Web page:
Judgment on $104 Million Verdict Reversed: Sta-Rite Industries, Inc. v. Levey, 909 So. 2d 901 (Fla. 3d DCA 2004)

The plaintiff, Lorenzo Peterson, obtained a verdict against Sta-Rite, a pool pump manufacturer, in excess of $104 million for catastrophic brain damages Peterson received when his hand became caught in the suction of a pool drain, trapping him underwater for 12 minutes. Hicks, Porter, Ebenfeld & Stein represented Sta-Rite on appeal to the Third District Court of Appeal, which reversed the judgment entered on the jury verdict and ordered a new trial. The Third District held in part that the trial court improperly prevented Sta-Rite from asserting the comparative fault of non-parties when it artificially divided the single occurrence into separate accidents, and that the evidence did not support the jury's damages award of $104,409,053.20. The Florida Supreme Court declined to review the Third District's decision.

Judgment on $83 Million Verdict Reversed: Palmas Y Bambu, S.A. v. E. I. DuPont de Nemours & Company, 881 So. 2d 565 (Fla. 3d DCA 2004), Rehearing denied May 26, 2004, Review denied February 9, 2005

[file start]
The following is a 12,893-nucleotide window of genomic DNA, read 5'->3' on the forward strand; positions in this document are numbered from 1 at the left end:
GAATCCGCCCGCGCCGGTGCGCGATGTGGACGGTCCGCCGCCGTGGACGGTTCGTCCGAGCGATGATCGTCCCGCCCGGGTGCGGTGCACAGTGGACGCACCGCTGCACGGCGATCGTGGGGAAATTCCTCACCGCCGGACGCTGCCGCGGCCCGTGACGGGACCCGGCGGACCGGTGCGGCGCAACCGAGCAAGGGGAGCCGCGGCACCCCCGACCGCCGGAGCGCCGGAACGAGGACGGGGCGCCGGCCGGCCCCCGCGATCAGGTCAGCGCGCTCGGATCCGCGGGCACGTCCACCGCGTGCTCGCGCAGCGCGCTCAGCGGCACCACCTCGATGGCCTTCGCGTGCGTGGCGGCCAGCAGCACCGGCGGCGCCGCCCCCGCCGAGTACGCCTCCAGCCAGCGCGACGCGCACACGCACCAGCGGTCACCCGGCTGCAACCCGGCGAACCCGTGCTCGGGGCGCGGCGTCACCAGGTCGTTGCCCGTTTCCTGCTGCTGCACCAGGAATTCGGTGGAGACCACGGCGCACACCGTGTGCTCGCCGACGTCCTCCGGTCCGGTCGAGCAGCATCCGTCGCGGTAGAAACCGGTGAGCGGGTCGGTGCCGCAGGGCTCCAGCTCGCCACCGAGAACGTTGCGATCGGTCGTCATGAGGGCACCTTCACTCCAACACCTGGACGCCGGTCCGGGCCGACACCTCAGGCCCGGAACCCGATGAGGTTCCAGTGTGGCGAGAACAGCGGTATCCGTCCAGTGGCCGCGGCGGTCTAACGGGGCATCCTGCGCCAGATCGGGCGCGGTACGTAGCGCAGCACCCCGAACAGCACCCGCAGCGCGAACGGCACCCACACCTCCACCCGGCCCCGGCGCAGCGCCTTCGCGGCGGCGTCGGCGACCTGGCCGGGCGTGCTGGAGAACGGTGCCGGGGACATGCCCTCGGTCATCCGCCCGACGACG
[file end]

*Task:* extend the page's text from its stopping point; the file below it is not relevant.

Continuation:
Plaintiffs, two Costa Rican nurseries who alleged damages from using Benlate, a fungicide produced by DuPont, obtained a jury verdict of $83 million against DuPont in a products liability and RICO action. Hicks, Porter, Ebenfeld & Stein, represented DuPont in an appeal to the Third District Court of Appeal, which reversed the jury verdict in its entirety and also held that DuPont was entitled to a directed verdict on the nurseries' RICO claims. The Florida Supreme Court declined to review the Third District's decision.

Judgment of $19,214,689.63 Affirmed: Superior Construction Co. v. Brock, 445 F.3d 1334, 2006 A.M.C. 1038 (11th Cir. 2006)